Because hepatitis C doesn't always cause symptoms, you may not know you have the virus. Routine screening for hepatitis C is not typically performed unless you think you have come in to contact with a person infected with hepatitis C or if you were born between 1945 and 1965 (baby boomer screening). If you think you may have hepatitis C, your health care provider can test for it with a blood test.
The CDC recommends that you have a blood test for hepatitis C if any of the following are true:
In most cases, hepatitis B causes limited infection. Usually people manage to fight off the infection successfully within a few months, developing an immunity that lasts a lifetime (this means you won't get the infection again). Blood tests show evidence of this immunity, but no signs of active infection.
However, some people don't get rid of the infection. If you are infected with hepatitis B for more than six months, you are considered a carrier, even if you have no symptoms. This means that you can transmit the disease to others by having unprotected sex, exposing blood or open sores to another person, or sharing needles or syringes.
For unknown reasons, the infection eventually goes away in a small percentage of carriers. For others, the infection becomes chronic. Chronic hepatitis is an ongoing infection of the liver that can lead to cirrhosis and liver cancer. Cirrhosis, or hardening of the liver, causes liver tissue to scar and stop working.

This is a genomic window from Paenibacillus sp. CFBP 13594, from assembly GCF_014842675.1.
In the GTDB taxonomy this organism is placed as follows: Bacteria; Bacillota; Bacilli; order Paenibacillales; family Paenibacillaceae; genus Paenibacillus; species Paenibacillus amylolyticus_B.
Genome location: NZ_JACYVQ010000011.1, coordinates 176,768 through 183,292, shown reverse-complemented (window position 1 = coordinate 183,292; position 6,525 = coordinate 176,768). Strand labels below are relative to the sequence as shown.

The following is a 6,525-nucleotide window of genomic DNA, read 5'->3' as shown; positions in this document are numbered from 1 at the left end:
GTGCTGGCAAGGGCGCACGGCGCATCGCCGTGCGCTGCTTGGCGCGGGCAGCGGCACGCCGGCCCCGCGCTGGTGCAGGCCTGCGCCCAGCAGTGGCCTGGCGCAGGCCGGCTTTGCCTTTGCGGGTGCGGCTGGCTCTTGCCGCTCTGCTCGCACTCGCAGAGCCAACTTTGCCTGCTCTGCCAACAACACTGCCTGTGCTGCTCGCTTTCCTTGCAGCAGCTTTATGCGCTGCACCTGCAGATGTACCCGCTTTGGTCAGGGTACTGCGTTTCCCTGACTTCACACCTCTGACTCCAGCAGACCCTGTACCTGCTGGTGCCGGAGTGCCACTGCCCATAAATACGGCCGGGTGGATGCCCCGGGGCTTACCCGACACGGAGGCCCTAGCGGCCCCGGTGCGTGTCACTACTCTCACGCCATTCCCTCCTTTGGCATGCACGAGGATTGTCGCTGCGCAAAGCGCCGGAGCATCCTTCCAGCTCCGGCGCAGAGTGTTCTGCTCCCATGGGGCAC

If you are carrying the virus you should not donate blood, plasma, body organs, tissue, or sperm. Tell your doctor, dentist, and sex partner that you are a hepatitis B carrier.
How Common Is Hepatitis B?
According to the CDC, the number of people contracting hepatitis B has decreased from an average of 200,000 per year in the 1980s to 43,000 in 2007. The highest rate of infection occurs among those 20 to 49 years old.
Approximately 5% to 10% of adults and children older than age 5 with hepatitis B infection go on to develop chronic infection. These rates climb much higher for children younger than age 5 (25% to 50%) and even higher for infants infected at birth (90%).
Approximately 1.25 million people in the U.S. are carriers of the hepatitis B virus.
How Do I Know if I Have Hepatitis B?
Symptoms of acute infection (when a person is first infected with hepatitis B) include:
Jaundice (yellowing of the skin or whites of the eyes and/or a brownish or orange tint to the urine)
Unusually light-colored stool
Unexplained fatigue that persists for weeks or months
Gastrointestinal symptoms such as loss of appetite, nausea, and vomiting